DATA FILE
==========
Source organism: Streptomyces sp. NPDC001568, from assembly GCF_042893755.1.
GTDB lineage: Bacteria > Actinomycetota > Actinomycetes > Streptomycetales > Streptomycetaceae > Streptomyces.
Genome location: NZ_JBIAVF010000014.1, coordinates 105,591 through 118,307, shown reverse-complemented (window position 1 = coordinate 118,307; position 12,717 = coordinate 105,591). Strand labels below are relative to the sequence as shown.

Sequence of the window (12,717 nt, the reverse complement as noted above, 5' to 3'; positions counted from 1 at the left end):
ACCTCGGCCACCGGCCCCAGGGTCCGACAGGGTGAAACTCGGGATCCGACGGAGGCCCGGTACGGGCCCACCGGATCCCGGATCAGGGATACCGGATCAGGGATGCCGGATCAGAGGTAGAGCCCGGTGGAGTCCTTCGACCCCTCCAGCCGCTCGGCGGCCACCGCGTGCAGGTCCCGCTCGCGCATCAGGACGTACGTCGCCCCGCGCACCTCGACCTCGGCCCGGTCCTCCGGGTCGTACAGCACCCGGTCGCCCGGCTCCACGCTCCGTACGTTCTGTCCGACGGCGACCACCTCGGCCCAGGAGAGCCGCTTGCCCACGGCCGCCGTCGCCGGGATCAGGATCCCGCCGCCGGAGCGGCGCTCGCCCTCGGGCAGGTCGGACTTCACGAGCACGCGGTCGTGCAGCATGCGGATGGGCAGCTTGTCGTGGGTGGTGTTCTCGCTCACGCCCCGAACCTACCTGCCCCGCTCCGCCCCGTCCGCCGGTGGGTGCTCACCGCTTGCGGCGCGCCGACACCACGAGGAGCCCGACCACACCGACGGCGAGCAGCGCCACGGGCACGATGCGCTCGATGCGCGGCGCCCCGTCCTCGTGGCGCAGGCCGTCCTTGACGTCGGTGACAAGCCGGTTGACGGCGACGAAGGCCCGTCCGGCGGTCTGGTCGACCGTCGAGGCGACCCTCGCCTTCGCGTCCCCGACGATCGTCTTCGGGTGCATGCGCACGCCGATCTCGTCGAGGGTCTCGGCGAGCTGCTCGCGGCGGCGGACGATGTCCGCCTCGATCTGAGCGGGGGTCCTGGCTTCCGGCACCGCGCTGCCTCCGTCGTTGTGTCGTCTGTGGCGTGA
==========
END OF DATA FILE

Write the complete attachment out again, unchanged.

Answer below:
Source organism: Streptomyces sp. NPDC001568, from assembly GCF_042893755.1.
GTDB lineage: Bacteria > Actinomycetota > Actinomycetes > Streptomycetales > Streptomycetaceae > Streptomyces.
Genome location: NZ_JBIAVF010000014.1, coordinates 105,591 through 118,307, shown reverse-complemented (window position 1 = coordinate 118,307; position 12,717 = coordinate 105,591). Strand labels below are relative to the sequence as shown.

Sequence of the window (12,717 nt, the reverse complement as noted above, 5' to 3'; positions counted from 1 at the left end):
ACCTCGGCCACCGGCCCCAGGGTCCGACAGGGTGAAACTCGGGATCCGACGGAGGCCCGGTACGGGCCCACCGGATCCCGGATCAGGGATACCGGATCAGGGATGCCGGATCAGAGGTAGAGCCCGGTGGAGTCCTTCGACCCCTCCAGCCGCTCGGCGGCCACCGCGTGCAGGTCCCGCTCGCGCATCAGGACGTACGTCGCCCCGCGCACCTCGACCTCGGCCCGGTCCTCCGGGTCGTACAGCACCCGGTCGCCCGGCTCCACGCTCCGTACGTTCTGTCCGACGGCGACCACCTCGGCCCAGGAGAGCCGCTTGCCCACGGCCGCCGTCGCCGGGATCAGGATCCCGCCGCCGGAGCGGCGCTCGCCCTCGGGCAGGTCGGACTTCACGAGCACGCGGTCGTGCAGCATGCGGATGGGCAGCTTGTCGTGGGTGGTGTTCTCGCTCACGCCCCGAACCTACCTGCCCCGCTCCGCCCCGTCCGCCGGTGGGTGCTCACCGCTTGCGGCGCGCCGACACCACGAGGAGCCCGACCACACCGACGGCGAGCAGCGCCACGGGCACGATGCGCTCGATGCGCGGCGCCCCGTCCTCGTGGCGCAGGCCGTCCTTGACGTCGGTGACAAGCCGGTTGACGGCGACGAAGGCCCGTCCGGCGGTCTGGTCGACCGTCGAGGCGACCCTCGCCTTCGCGTCCCCGACGATCGTCTTCGGGTGCATGCGCACGCCGATCTCGTCGAGGGTCTCGGCGAGCTGCTCGCGGCGGCGGACGATGTCCGCCTCGATCTGAGCGGGGGTCCTGGCTTCCGGCACCGCGCTGCCTCCGTCGTTGTGTCGTCTGTGGCGTGA